Diane Kuthy is the founder and lead plant expert at How To Grow Everything, a collection of comprehensive grow guides for every plant and vegetable. Diane has over 10 years of gardening experience and she currently manages a 5-acre farm, a four-season greenhouse, over 50 perennial fruit and vegetable varieties, and a large indoor plant conservatory.

2. Avoid direct sunshine

maidenhair fern in pot on stand indoors

Bright, indirect light is best

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Diane recommends keeping maidenhair ferns in a sunny room, but out of direct, intense sunlight, as this can scorch their delicate fronds.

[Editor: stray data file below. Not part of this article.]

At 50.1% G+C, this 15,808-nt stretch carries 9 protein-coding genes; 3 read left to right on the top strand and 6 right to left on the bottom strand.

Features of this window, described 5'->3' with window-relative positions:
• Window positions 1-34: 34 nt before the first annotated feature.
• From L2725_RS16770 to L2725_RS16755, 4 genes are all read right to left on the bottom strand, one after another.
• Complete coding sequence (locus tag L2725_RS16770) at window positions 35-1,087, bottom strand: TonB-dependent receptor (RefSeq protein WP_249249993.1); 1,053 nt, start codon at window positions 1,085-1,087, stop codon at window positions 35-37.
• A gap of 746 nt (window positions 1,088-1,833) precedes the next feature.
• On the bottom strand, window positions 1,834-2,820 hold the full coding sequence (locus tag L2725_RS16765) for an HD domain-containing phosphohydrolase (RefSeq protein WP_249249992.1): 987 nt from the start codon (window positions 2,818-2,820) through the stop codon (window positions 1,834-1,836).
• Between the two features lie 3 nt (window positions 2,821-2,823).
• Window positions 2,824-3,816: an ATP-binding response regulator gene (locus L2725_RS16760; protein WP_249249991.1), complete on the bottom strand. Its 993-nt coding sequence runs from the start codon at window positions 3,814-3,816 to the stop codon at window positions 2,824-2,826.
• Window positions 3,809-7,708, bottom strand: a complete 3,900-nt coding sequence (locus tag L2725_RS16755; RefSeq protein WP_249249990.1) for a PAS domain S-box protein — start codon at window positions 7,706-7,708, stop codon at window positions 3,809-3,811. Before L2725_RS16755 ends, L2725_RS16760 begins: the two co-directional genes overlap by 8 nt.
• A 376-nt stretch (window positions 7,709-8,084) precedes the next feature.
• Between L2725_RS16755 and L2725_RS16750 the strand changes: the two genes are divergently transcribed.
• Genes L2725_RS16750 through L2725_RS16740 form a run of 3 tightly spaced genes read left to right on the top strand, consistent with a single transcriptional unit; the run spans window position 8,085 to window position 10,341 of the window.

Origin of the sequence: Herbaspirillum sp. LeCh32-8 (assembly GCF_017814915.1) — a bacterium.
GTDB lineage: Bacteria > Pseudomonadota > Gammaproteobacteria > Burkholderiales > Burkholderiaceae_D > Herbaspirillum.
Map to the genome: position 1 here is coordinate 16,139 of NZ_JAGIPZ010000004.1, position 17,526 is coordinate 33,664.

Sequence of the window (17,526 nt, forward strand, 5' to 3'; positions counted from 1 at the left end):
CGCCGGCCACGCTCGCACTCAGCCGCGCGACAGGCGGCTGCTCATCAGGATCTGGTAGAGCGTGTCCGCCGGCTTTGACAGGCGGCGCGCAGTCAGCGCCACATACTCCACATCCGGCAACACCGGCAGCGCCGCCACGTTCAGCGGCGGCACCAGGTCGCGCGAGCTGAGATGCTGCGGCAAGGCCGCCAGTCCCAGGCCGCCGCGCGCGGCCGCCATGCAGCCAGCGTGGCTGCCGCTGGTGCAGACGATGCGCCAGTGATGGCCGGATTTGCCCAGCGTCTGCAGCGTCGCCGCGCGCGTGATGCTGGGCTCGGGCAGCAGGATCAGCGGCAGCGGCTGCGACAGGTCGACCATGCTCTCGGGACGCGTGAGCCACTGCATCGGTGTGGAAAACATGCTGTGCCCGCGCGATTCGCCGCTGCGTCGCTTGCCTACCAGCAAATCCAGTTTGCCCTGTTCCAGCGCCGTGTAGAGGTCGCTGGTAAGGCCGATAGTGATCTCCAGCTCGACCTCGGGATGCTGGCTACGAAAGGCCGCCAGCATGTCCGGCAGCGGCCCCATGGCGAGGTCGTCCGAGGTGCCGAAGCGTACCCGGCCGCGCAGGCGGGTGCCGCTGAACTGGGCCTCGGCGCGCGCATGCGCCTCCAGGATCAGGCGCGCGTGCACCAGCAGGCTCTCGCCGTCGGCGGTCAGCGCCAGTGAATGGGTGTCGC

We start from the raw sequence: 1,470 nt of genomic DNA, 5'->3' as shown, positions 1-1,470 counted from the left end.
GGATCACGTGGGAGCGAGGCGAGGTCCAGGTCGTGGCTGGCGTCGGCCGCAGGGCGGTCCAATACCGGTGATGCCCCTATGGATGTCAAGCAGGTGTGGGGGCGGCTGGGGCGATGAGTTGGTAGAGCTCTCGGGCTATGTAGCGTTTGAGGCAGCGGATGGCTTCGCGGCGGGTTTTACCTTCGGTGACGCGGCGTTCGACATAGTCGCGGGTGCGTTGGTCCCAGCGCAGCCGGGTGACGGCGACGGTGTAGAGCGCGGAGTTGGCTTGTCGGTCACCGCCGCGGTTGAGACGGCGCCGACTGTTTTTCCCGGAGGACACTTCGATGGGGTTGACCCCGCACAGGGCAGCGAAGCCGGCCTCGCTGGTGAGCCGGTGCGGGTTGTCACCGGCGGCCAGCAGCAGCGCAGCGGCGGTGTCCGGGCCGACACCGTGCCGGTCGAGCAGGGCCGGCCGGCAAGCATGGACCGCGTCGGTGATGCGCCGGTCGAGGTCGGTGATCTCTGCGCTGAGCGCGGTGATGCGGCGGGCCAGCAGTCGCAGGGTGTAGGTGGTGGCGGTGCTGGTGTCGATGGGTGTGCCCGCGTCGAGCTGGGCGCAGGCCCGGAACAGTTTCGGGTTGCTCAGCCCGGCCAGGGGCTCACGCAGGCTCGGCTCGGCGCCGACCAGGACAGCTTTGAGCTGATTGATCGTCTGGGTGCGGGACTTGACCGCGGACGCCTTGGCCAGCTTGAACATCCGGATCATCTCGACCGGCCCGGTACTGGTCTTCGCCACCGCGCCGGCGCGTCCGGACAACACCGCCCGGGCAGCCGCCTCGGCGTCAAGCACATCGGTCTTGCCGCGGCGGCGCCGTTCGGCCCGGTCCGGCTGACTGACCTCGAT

According to Amy, they will tolerate lower light conditions, but this will make them grow more slowly. 'If the light conditions are too low, their fronds may start to yellow,' she adds.

Kayla Gajdascz, the owner of Mental Houseplants, says, 'An east- or north-facing window is ideal. If natural light is insufficient, grow lights can supplement.' 

On the topic of location, don't forget to protect your houseplants from central heating, as well as drafts and air conditioning, as Kayla points out. 'Keep the temperature between 60–75° Fahrenheit.' 

This clever Govee Bluetooth thermometer from Amazon measures temperature as well as humidity levels, making it easier to get the surroundings just right for your plant pals.

Kayla Gajdascz
Kayla Gajdascz